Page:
Although our training doesn’t necessarily allow people to administer psychedelics, I think that people who take our training will look a lot more attractive when they apply to future training programs or are involved in some business related to this medical field. My co-founder Elizabeth Nielson and I both have direct clinical research experience, as do both of our lead trainers, Jeffrey Guss and Casey Paleos. They do the work, and they have the patient participant experience. We think of it as taking this knowledge from academia and bringing it to the public through these practitioners. 

The other side of things, which I think is essential to communicate, is that we train clinicians in harm reduction psychotherapy. We’ve found it gives clinicians a framework to work with people self-administering psychedelics. Clinicians currently have a lot of anxiety that they’re doing something illegal just by conversing with somebody about psychedelics. We give them a framework to maximize care for the patient.

PI: Can you speak to your background in the field?

IG: I’m a psychologist, and I’ve had an interest in the field of psychedelic research since 2005. I’ve dedicated my life to the topic and am three years out from my Ph.D. in the field.

My colleague and co-founder, Elizabeth Nielson, has been active in the research field for a few years. She comes from Woodstock, New York, so in some sense, her cultural background has prepared her to do this work in terms of attitudes towards psychedelics. But in terms of science and experience, we’re both psychologists, and we both have a background in treating substance use disorders. To us, it’s a lens that helps us have a holistic perspective on psychedelic use.

PI: I want to loop back to the cultural attitude toward psychedelics in an academic research setting. Have you seen a shift in receptivity over time to the idea?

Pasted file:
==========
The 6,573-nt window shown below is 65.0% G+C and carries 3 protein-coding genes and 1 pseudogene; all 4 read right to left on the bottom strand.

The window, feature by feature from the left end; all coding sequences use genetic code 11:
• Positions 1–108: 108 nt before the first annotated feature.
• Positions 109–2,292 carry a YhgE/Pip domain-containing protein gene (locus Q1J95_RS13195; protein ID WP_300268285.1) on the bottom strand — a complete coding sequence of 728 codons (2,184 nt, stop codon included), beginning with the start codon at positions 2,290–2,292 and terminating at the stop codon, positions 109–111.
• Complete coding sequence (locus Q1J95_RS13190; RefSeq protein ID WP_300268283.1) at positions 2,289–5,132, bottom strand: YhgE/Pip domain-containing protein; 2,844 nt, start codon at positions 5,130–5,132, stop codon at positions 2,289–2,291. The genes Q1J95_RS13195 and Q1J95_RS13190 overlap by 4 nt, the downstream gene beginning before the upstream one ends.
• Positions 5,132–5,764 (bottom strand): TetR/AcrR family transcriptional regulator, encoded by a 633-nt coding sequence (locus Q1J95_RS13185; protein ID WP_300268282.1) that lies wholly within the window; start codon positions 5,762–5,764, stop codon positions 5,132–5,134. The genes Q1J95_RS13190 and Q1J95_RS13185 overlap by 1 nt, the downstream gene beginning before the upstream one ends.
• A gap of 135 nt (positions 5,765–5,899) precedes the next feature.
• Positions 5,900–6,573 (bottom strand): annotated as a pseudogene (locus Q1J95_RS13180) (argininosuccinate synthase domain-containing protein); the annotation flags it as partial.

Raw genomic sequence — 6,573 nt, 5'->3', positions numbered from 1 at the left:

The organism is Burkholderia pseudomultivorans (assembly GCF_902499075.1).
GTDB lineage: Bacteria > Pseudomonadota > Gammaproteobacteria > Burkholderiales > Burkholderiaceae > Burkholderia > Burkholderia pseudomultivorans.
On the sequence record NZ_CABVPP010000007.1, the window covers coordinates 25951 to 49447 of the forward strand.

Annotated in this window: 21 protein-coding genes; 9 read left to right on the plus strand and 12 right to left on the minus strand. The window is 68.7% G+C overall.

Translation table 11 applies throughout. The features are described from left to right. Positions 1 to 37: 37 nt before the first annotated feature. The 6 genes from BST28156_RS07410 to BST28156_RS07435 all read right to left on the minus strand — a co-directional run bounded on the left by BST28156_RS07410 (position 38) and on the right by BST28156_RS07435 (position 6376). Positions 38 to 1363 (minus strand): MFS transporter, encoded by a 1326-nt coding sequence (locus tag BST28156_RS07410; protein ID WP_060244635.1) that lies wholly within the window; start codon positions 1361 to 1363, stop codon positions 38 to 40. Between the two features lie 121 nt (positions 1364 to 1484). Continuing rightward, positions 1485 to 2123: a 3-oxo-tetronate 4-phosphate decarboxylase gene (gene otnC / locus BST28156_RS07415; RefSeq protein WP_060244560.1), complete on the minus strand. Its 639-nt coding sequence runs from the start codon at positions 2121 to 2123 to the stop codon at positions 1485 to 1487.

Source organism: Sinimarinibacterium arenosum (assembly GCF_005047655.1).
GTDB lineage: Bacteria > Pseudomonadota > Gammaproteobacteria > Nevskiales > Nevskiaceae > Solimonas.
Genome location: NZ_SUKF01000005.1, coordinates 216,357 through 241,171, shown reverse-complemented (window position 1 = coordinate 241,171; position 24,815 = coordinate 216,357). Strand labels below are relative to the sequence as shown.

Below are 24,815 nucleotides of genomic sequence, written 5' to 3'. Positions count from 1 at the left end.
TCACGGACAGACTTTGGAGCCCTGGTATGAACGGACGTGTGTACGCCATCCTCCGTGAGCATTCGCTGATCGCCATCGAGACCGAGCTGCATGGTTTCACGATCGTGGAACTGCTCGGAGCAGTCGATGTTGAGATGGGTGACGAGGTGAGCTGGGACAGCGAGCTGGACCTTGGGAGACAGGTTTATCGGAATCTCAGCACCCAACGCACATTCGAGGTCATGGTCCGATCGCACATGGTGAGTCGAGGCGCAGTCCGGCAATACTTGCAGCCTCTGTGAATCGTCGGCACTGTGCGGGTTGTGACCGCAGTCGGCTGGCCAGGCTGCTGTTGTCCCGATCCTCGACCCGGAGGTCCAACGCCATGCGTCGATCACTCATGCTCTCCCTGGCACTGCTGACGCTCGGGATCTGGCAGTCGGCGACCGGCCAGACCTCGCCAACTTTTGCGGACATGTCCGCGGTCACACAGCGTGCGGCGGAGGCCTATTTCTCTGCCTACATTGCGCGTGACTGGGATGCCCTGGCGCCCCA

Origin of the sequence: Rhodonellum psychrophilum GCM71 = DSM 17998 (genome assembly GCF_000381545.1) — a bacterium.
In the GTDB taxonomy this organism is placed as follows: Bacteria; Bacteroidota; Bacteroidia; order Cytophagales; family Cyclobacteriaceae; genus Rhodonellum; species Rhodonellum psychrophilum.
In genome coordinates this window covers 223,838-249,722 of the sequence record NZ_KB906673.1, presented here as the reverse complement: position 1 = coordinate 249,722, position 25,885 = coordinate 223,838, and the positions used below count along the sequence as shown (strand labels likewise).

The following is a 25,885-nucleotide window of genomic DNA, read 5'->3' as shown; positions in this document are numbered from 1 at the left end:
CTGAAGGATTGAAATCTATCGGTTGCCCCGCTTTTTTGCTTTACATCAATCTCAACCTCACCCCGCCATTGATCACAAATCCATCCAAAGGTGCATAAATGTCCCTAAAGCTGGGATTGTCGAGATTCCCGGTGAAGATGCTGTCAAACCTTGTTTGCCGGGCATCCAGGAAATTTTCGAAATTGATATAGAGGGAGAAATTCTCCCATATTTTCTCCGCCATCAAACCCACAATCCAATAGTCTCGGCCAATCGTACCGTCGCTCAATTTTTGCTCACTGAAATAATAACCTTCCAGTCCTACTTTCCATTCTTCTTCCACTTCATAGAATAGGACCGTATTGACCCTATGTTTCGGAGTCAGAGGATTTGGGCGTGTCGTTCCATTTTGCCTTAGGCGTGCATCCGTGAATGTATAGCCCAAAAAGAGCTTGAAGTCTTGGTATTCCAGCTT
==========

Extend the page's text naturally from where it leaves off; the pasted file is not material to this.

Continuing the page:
IG: For me, the first turning point was in 2015 with Michael Pollan’s article in the New Yorker. It went from it being a weird thing that I had an interest in, to something that people were responding to with recognition and appeal.

And then Pollan’s book was the big transition. I was already doing psychedelic integration therapy in private practice. Still, after his book, I started to have people reaching out, saying: “I read Michael Pollan’s book, and I want to cure my depression.” That shift in the culture has happened, but amongst professionals, we are still scratching the surface. 

PI: It seems like many people within the treatment industry want to see psychedelics become an available option, even if they aren’t yet using it in their work.

IG: Absolutely. It’s the hardest thing knowing patients want them and clinicians want to offer them, but not knowing when these compounds will be available as a treatment option. Aside from ketamine-assisted psychotherapy, there isn’t a defined process for becoming licensed as a psychedelic-assisted psychotherapist right now. The hardest conversations I’ve had are with people in their sixties or seventies, who were around during the previous era of psychedelic medicine and are eager to contribute at the end of their career. They feel like they don’t have the time to wait.

We are lucky to be so connected in this community. We engage in conversations with people doing this work every day, but the landscape is so varied and changing so quickly that it’s a constant process to keep up. It seems like every time we add something to our training programs, several new topics come up that need to be added as well.